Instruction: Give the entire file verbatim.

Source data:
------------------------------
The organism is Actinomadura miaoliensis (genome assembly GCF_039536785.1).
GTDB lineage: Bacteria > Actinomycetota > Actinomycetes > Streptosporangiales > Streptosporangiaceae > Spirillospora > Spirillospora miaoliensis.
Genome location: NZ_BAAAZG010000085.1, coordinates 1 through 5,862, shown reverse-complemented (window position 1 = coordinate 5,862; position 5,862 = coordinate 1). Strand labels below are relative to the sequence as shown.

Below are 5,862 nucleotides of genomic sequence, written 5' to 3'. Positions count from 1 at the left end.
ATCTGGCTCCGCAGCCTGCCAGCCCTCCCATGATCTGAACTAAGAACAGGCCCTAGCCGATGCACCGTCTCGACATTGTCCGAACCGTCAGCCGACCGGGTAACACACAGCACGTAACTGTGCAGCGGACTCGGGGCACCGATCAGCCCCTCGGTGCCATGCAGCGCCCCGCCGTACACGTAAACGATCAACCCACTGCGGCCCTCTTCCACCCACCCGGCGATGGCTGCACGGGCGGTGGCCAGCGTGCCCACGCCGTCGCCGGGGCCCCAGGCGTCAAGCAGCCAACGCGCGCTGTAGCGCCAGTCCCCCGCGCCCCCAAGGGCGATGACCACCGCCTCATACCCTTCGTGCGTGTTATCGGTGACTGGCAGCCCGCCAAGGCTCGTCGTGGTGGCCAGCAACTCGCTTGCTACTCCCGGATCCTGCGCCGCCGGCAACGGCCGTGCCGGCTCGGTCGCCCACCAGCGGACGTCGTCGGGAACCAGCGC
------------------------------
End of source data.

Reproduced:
The organism is Actinomadura miaoliensis (genome assembly GCF_039536785.1).
GTDB lineage: Bacteria > Actinomycetota > Actinomycetes > Streptosporangiales > Streptosporangiaceae > Spirillospora > Spirillospora miaoliensis.
Genome location: NZ_BAAAZG010000085.1, coordinates 1 through 5,862, shown reverse-complemented (window position 1 = coordinate 5,862; position 5,862 = coordinate 1). Strand labels below are relative to the sequence as shown.

Below are 5,862 nucleotides of genomic sequence, written 5' to 3'. Positions count from 1 at the left end.
ATCTGGCTCCGCAGCCTGCCAGCCCTCCCATGATCTGAACTAAGAACAGGCCCTAGCCGATGCACCGTCTCGACATTGTCCGAACCGTCAGCCGACCGGGTAACACACAGCACGTAACTGTGCAGCGGACTCGGGGCACCGATCAGCCCCTCGGTGCCATGCAGCGCCCCGCCGTACACGTAAACGATCAACCCACTGCGGCCCTCTTCCACCCACCCGGCGATGGCTGCACGGGCGGTGGCCAGCGTGCCCACGCCGTCGCCGGGGCCCCAGGCGTCAAGCAGCCAACGCGCGCTGTAGCGCCAGTCCCCCGCGCCCCCAAGGGCGATGACCACCGCCTCATACCCTTCGTGCGTGTTATCGGTGACTGGCAGCCCGCCAAGGCTCGTCGTGGTGGCCAGCAACTCGCTTGCTACTCCCGGATCCTGCGCCGCCGGCAACGGCCGTGCCGGCTCGGTCGCCCACCAGCGGACGTCGTCGGGAACCAGCGC